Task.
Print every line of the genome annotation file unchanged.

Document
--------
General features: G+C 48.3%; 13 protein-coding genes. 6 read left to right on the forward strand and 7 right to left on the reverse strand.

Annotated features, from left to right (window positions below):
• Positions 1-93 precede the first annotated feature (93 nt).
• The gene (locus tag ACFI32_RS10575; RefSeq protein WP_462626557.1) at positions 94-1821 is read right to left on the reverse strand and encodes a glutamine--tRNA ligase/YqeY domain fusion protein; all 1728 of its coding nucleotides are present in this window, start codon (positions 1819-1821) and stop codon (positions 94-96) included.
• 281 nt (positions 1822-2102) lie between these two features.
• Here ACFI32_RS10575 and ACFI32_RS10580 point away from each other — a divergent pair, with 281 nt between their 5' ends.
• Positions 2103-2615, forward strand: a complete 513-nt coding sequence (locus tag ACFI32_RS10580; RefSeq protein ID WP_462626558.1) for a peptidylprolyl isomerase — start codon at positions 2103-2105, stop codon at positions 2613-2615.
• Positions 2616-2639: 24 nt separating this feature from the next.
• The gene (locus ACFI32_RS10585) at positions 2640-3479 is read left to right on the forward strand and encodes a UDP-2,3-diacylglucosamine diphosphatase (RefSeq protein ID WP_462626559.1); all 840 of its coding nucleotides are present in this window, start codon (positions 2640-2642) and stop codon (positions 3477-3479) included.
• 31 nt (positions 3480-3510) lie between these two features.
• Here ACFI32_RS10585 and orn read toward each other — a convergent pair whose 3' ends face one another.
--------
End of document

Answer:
General features: G+C 48.3%; 13 protein-coding genes. 6 read left to right on the forward strand and 7 right to left on the reverse strand.

Annotated features, from left to right (window positions below):
• Positions 1-93 precede the first annotated feature (93 nt).
• The gene (locus tag ACFI32_RS10575; RefSeq protein WP_462626557.1) at positions 94-1821 is read right to left on the reverse strand and encodes a glutamine--tRNA ligase/YqeY domain fusion protein; all 1728 of its coding nucleotides are present in this window, start codon (positions 1819-1821) and stop codon (positions 94-96) included.
• 281 nt (positions 1822-2102) lie between these two features.
• Here ACFI32_RS10575 and ACFI32_RS10580 point away from each other — a divergent pair, with 281 nt between their 5' ends.
• Positions 2103-2615, forward strand: a complete 513-nt coding sequence (locus tag ACFI32_RS10580; RefSeq protein ID WP_462626558.1) for a peptidylprolyl isomerase — start codon at positions 2103-2105, stop codon at positions 2613-2615.
• Positions 2616-2639: 24 nt separating this feature from the next.
• The gene (locus ACFI32_RS10585) at positions 2640-3479 is read left to right on the forward strand and encodes a UDP-2,3-diacylglucosamine diphosphatase (RefSeq protein ID WP_462626559.1); all 840 of its coding nucleotides are present in this window, start codon (positions 2640-2642) and stop codon (positions 3477-3479) included.
• 31 nt (positions 3480-3510) lie between these two features.
• Here ACFI32_RS10585 and orn read toward each other — a convergent pair whose 3' ends face one another.